Earlier this year, after a period of almost a decade of anxiety, the European Parliament approved binding plans for a European-wide pricing standard. But what does this really mean? Well, it’s complicated, but it could have effects far beyond Europe.
What is the EU doing?
Reports on this subject are confusing. For example, an article on The Verge originally argued that the EU was not targeting Apple’s Lightning connector, but simply wanted to require USB-C wall chargers –a product that Apple is already making. The Verge later updated this article to clarify the situation was not as simple as that.
We do not yet know exactly what the EU will need. He may ask Apple to replace the Lightning connector on iPhones sold in the EU with USB-C. Apple is definitely concerned about this possibility.
What we do know is that the proposal, which was adopted with overwhelming support, will ultimately require that all devices sold in the EU-27 block use the same charging technology. When implemented, it will have ramifications for everyone, not just those living in one of the 27 EU countries. We will explain why.
Cables and commissions
Before getting to the heart of the matter, it is necessary to find out what led to the latest proposals from the European Commission.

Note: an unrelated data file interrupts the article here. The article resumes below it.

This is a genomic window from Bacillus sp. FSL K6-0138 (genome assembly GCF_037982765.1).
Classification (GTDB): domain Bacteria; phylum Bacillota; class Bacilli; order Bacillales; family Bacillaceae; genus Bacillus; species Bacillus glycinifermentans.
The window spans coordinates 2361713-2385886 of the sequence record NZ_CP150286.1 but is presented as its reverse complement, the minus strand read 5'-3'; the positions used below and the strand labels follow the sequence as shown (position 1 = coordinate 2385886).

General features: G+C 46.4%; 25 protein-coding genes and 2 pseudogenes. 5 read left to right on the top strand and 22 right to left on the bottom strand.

It is not the first time that the EU has had mobile charging technology in its sights. It’s a persistent bane for the European Commission, which has been calling for a common standard across the bloc for a decade.
The problem raised his thorny head for the first time in 2011, when cell phones (or “stupid”) were still part of the mobile landscape. At the time, it was not uncommon for manufacturers to use their proprietary chargers in their handsets, which were mutually incompatible.
A Sony Ericsson charger, for example, did not work with a Nokia phone. Likewise, an Alcatel plug did not work with a Samsung phone.
There have been some problems with this. First, it did not suit consumers, who (at one point) had to deal with 30 different billing standards. Second, it produced a huge amount of waste. Whenever you changed phones, your old charger became obsolete and almost certainly ended up in a landfill.
The rapid emergence of ubiquitous smartphones has solved this problem. They have largely moved cell phones to ordinary consumers and merged around the micro USB standard. In 2013, 90% of all phone providers had switched to micro USB.
The only outlier was, of course, Apple, which has always preferred to use internal standards. IPhones and other matching devices previously used the 30-pin format before Apple switched to the smaller Lightning port in 2012.
In 2018, the former European Commissioner for Competition, Margrethe Vestager, launched a study on the state of pricing standards produce concrete rules at European level.
So what prompted the commission to reconsider the issue?
Well, some devices still cling to the aging micro USB standard, while others adopt USB-C. And yes, Lightning is still very present on Apple devices.
Meanwhile, in the USB-C sphere, there is an amount of variation that is often invisible. Some phones support fast charging, others do not. Some cables support USB-C PD, others do not. And by the way, is it USB-C or Thunderbolt?